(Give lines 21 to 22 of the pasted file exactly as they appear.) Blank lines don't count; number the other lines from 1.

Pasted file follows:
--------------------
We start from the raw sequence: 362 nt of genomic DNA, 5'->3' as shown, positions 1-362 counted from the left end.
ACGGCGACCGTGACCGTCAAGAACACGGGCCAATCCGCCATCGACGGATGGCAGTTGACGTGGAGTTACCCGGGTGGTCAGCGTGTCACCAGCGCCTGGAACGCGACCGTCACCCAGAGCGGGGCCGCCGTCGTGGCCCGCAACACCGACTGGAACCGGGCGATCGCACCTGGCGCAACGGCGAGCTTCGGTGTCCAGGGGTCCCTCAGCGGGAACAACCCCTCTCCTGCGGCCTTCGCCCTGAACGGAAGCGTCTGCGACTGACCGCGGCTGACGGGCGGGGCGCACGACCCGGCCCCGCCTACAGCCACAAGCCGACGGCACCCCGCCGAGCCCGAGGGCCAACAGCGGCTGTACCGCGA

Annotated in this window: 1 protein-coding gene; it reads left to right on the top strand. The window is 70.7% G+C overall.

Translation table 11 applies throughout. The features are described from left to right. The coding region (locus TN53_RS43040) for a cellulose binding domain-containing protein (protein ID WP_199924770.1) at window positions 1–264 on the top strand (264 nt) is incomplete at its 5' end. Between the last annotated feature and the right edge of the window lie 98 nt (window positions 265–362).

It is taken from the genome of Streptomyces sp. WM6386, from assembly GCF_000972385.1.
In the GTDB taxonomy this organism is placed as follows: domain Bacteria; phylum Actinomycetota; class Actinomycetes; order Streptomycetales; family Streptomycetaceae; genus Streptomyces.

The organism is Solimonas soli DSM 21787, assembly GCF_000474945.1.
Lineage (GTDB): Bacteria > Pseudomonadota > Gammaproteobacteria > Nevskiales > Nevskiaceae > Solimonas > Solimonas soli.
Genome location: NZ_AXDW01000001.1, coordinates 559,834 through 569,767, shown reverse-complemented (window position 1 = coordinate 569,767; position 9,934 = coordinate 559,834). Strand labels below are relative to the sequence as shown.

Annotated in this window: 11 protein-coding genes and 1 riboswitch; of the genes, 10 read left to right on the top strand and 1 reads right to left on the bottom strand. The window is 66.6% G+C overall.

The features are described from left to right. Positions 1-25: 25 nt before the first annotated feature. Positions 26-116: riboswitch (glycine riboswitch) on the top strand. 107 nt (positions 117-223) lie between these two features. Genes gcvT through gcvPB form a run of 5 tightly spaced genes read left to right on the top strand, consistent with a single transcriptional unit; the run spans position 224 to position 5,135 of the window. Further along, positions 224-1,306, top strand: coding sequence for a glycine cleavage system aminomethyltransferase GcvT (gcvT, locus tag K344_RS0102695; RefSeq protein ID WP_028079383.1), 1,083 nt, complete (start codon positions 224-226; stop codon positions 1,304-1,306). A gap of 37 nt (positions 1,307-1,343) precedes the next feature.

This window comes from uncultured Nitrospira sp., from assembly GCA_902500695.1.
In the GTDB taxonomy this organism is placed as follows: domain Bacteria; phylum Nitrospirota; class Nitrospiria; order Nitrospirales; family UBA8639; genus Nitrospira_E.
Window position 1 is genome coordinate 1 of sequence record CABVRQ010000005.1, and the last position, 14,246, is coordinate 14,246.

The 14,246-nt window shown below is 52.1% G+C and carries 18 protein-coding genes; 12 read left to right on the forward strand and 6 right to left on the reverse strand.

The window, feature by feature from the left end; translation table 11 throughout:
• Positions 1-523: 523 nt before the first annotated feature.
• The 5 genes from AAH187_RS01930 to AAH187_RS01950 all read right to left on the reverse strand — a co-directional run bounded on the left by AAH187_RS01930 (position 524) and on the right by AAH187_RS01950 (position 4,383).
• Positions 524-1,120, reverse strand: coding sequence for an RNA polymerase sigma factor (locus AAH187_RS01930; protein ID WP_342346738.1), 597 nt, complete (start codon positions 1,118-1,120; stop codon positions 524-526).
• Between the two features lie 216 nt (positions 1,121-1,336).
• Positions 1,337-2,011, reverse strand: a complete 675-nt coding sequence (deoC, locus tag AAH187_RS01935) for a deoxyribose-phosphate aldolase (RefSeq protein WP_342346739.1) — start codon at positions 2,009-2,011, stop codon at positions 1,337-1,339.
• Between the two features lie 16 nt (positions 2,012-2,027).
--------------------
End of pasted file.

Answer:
• Positions 1,337-2,011, reverse strand: a complete 675-nt coding sequence (deoC, locus tag AAH187_RS01935) for a deoxyribose-phosphate aldolase (RefSeq protein WP_342346739.1) — start codon at positions 2,009-2,011, stop codon at positions 1,337-1,339.
• Between the two features lie 16 nt (positions 2,012-2,027).